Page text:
From the Journal of Staff Development August 2014, take a moment to read Drago-Severson & Blum-Stefano (2014) Change No to Yes.
Check out one of the most recently published books from Learning Designs: Reach the Highest Standard in Professional Learning from Corwin.
“Race to Nowhere is a film that calls us to challenge current thinking about how we prepare our children for success. Named by TakePart.com as one of “10 Education Documentaries You Don’t Want to Miss”, “Race to Nowhere” brings communities together to spark dialogue and galvanize change in America’s schools.
Featuring the heartbreaking stories of students across the country who have been pushed to the brink by over-scheduling, over-testing and the relentless pressure to achieve, “Race to Nowhere” points to a silent epidemic in our schools. Through the testimony of educators, parents and education experts, it reveals an education system in which cheating has become commonplace; students have become disengaged; stress-related illness, depression and burnout are rampant; and young people arrive at college and the workplace unprepared and uninspired.
Shown nationwide and internationally in more than 7,000 schools, universities, cinemas, hospitals, corporations and community centers, “Race to Nowhere” has become the centerpiece of a nationwide, grassroots movement for the transformation of education.” –RTN
Please join us for a screening and discussion with producer and co-film director Vicki Abeles and Dr.Elllie Drago-Severson, Professor of Education at Teachers College, Columbia University.”
Find out more at the Morningside Heights MAA Arts and Community Calendar.
Ellie Drago-Severson is an internationally certified Immunity to Change (ITC) coach.
She coaches leaders and facilitators, teaches practicing and aspiring leaders, conducts research, and consults to leaders (domestically and internationally).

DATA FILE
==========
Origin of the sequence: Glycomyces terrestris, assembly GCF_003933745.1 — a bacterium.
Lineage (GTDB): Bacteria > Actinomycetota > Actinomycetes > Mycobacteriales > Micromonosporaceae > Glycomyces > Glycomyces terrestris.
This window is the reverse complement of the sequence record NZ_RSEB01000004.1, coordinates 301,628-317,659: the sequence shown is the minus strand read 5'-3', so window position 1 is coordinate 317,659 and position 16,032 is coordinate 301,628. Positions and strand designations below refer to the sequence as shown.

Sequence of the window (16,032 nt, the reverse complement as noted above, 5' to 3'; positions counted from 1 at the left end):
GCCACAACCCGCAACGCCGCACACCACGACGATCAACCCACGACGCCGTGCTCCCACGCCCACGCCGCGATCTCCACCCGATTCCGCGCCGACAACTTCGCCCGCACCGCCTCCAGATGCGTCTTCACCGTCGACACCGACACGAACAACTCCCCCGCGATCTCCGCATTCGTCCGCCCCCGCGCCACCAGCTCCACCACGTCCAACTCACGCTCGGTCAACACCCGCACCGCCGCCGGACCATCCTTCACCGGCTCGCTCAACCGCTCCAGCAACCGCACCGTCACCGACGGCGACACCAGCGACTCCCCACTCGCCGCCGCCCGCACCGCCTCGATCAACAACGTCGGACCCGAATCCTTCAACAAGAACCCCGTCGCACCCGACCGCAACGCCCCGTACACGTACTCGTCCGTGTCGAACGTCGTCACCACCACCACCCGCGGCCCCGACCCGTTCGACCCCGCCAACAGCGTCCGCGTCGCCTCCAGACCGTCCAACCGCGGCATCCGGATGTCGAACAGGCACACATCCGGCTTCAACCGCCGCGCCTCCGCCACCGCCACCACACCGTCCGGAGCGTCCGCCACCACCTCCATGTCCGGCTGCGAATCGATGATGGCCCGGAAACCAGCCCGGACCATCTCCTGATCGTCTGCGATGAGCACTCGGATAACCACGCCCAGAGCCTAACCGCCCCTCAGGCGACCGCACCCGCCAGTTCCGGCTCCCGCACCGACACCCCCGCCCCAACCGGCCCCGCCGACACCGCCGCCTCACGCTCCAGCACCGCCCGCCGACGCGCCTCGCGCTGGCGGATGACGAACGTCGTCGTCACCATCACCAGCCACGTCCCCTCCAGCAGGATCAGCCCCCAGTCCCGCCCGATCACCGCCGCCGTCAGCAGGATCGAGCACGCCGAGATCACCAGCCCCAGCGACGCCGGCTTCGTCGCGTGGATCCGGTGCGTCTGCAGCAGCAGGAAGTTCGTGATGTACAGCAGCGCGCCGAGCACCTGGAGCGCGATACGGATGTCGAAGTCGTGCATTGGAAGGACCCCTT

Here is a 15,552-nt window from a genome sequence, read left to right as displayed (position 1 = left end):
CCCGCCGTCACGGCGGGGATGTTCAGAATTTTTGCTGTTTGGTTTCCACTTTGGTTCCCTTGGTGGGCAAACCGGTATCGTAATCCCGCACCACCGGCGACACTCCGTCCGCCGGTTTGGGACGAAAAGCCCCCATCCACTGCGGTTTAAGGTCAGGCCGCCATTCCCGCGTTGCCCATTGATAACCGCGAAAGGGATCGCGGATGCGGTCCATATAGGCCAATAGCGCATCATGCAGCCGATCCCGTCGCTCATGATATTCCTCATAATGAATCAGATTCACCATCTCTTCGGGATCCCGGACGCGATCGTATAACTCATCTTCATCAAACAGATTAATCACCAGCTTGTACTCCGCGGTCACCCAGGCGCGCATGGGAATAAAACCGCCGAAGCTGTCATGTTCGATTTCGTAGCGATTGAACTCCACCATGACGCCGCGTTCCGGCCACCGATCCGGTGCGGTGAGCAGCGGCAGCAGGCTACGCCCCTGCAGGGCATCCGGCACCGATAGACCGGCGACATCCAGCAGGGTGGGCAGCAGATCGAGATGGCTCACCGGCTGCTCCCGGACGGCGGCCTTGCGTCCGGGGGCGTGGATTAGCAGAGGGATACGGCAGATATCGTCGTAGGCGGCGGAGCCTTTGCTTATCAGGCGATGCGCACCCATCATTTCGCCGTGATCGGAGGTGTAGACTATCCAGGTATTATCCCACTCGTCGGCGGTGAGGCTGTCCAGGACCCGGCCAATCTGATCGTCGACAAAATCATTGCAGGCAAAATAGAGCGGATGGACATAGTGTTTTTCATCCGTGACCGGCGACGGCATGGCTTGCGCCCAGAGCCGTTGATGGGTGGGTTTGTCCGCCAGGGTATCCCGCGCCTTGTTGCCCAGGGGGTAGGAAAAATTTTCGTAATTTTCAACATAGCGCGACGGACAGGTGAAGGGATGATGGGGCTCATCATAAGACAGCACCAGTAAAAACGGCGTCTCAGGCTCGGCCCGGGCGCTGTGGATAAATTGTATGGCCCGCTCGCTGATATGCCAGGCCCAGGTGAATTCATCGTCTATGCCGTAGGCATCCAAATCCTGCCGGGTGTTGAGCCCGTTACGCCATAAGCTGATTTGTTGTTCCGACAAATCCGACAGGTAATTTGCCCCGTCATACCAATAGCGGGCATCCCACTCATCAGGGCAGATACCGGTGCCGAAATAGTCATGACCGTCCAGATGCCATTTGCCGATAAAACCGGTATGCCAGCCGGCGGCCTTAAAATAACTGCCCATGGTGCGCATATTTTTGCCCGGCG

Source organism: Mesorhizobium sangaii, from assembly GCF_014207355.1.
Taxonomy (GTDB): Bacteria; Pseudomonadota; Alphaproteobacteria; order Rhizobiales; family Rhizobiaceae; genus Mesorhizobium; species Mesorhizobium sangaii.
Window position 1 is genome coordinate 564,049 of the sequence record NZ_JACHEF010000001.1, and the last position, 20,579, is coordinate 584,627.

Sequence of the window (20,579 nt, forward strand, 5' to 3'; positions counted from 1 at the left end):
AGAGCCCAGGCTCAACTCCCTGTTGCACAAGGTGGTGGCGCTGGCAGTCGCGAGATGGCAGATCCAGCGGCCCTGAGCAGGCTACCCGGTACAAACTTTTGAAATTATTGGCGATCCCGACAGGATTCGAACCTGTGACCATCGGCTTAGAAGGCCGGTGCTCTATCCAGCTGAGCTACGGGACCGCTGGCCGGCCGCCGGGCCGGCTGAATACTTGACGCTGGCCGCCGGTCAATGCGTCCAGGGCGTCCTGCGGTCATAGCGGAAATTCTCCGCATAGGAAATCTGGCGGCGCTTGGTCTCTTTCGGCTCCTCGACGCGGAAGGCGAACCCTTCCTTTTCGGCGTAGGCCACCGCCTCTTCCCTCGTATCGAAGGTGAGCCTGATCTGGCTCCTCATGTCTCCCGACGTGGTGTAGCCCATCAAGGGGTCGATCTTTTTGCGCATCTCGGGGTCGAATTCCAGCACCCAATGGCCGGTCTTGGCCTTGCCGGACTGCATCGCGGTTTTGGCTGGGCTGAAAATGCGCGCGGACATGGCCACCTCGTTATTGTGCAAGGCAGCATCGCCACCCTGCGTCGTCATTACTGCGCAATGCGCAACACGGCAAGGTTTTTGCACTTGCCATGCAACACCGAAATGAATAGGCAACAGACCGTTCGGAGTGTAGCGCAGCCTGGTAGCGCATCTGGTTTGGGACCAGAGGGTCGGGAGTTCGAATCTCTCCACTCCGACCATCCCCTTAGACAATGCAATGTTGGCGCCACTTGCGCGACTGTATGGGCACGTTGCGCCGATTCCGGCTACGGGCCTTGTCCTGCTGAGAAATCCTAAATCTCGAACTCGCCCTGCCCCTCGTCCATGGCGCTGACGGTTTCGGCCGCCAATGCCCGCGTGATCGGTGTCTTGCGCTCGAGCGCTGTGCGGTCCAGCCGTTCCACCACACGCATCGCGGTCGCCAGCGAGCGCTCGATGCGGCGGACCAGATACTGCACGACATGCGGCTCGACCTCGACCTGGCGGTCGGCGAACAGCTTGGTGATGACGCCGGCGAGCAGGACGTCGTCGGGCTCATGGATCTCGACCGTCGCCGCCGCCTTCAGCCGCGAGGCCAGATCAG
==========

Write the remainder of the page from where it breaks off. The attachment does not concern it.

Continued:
She also works with Dr. Robert Kegan and Dr. Lisa Lahey with HarvardX as a certified coach.
Education researcher Eleanor Drago-Severson discusses her TCRecord article. #TheVoice #EducationalLeadership Adapted from https://vialogues.com/vialogues/play/9225
Session 1 October 23, 2013: Learning and Leading for Growth: Developmental Leadership Strategies for Supporting Adult Growth and Capacity Building in Our Schools
Dr. Ellie DragoSeverson, Teachers College, Columbia University
While supporting adult learning is important for its own sake, it is also important since we know that supporting adult learning is directly linked to increasing students’ academic achievement. Today’s educational challenges place new, multifaceted demands on educators who dedicate themselves to educating children and youth. This calls for changes in how we work and learn together—it also calls for more effective ways to support adult growth and development. New demands, for example teacher and principal evaluation systems, make it crucial to employ even more effective practices for supporting adult development. We know that there is an urgent, palpable need to focus on supporting the growth and learning of teachers and all educational leaders within schools and across school systems. But how can you, as a principal, assistant principal, teacher leader, district leader, coach or professional developer, support growth in adults with different needs, preferences, and developmental orientations? In other words, how can we differentiate our leadership approaches to supporting genuine adult development to best attend to adults’ qualitatively different developmental needs?
In this workshop you to learn about a new model of learning oriented leadership and the four pillarpracticesfor sustaining adult growth, comprising this model: teaming, inviting other adults to assume leadership roles (distributing leadership with developmental supports and challenges for growth), engaging in collegial inquiry, and mentoring. This model is based on research that focuses on how principals, assistant principals, teachers, district leaders, and other school leaders from diverse schools throughout the U.S. shape growthenhancing school climates and employ practices to support and sustain adult learning and development.
Adapted from ULA Speaker Series Invitation us6.campaign-archive1.com/?u=5d495bcd7440a33e11120aff4&id=c80c843364&e=fe091f7bf4 2/4
Published on Jun 28, 2013
The panelist from Exec-Comm’s Coaching Behavioral Change event discuss how style and culture impact adult learning and development.